Bloomberg the Company

Bloomberg Anywhere Login

Bloomberg

Connecting decision makers to a dynamic network of information, people and ideas, Bloomberg quickly and accurately delivers business and financial information, news and insight around the world.

Company

Financial Products

Enterprise Products

Media

Customer Support

  • Americas

    +1 212 318 2000

  • Europe, Middle East, & Africa

    +44 20 7330 7500

  • Asia Pacific

    +65 6212 1000

Follow Us

Industry Products

Nikon Gains After Raising Forecast on Cameras: Tokyo Mover

Don't Miss Out —
Follow us on:

Feb. 6 (Bloomberg) -- Nikon Corp. surged the most in three years in Tokyo trading after the world’s second-biggest maker of professional-grade cameras raised its operating profit forecast on higher-than-expected sales.

The shares rose as much as 13 percent, the biggest intraday advance since January 2009, to 2,098 yen and traded at 2,051 yen at the 11:30 a.m. midday break on the Tokyo Stock Exchange.

Operating profit will probably be 72 billion yen ($939 million) in the year ending March 31, 7.5 percent more than the company’s previous estimate, it said in a statement after the market closed on Feb. 3. Nikon, which began offering its first mirrorless single-lens reflex camera in October, may sell 17 million digital cameras this fiscal year, 6.3 percent more than its earlier estimate, it said.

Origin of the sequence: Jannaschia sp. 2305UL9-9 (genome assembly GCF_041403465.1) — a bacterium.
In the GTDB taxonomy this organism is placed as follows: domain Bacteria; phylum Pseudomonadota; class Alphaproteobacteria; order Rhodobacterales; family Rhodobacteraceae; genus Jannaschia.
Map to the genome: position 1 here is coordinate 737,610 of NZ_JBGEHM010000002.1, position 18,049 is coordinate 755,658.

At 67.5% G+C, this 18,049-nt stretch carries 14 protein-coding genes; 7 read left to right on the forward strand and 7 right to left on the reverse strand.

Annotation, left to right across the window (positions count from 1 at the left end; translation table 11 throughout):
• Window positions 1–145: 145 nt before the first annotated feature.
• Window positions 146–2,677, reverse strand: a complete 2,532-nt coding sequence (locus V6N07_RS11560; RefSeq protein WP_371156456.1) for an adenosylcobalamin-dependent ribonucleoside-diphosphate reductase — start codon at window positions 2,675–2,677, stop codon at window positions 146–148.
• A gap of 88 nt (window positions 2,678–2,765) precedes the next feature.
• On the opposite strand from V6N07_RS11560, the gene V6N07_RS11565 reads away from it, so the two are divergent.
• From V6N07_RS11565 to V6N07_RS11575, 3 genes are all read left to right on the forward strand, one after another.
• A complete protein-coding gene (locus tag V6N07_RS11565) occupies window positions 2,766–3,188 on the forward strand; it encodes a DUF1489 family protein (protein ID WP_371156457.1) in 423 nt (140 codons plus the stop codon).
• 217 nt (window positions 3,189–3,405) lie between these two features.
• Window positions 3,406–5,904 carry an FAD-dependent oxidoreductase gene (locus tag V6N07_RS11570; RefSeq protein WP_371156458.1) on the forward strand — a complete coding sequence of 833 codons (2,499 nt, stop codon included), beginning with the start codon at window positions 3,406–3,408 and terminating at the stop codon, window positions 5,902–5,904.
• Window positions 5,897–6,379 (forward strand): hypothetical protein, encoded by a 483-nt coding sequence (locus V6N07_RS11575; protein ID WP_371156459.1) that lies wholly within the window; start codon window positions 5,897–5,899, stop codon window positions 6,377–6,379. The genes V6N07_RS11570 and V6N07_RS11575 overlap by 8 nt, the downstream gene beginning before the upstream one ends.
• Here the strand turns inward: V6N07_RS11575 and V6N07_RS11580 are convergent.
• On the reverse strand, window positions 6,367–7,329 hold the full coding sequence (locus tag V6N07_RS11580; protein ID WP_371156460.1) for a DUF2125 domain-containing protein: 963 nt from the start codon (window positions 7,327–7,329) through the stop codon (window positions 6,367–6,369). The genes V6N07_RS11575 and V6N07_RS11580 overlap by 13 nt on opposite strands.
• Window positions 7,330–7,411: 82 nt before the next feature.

“Mirrorless cameras are gaining recognition rapidly in Europe and the U.S.,” Tetsuya Wadaki, an analyst at Nomura Holdings Inc., said in a report to clients on Feb. 3. “Nikon will remain a key player in the overseas digital camera market, as the company has a lead over rivals in Europe and the U.S.”

Mirrorless models, which are more compact than traditional single-lens reflex cameras, account for as much as 20 percent of the segment, according to Wadaki. He raised his rating on the stock to “buy” from “neutral” and boosted his 12-month share-price estimate 29 percent to 2,159 yen.

Nikon kept its full-year estimate for net income to double to 55 billion yen.

The camera and precision equipment maker resumed production in Thailand in January, earlier than planned, as it started to recover from the Southeast Asian nation’s worst floods in 70 years.

Canon Inc., Nikon’s bigger rival in cameras, forecast profit will increase by less than 1 percent to 250 billion yen this year, the company said Jan. 30.

To contact the reporter on this story: Naoko Fujimura in Tokyo at nfujimura@bloomberg.net

To contact the editor responsible for this story: Michael Tighe at mtighe4@bloomberg.net

Please upgrade your Browser

Your browser is out-of-date. Please download one of these excellent browsers:

Chrome, Firefox, Safari, Opera or Internet Explorer.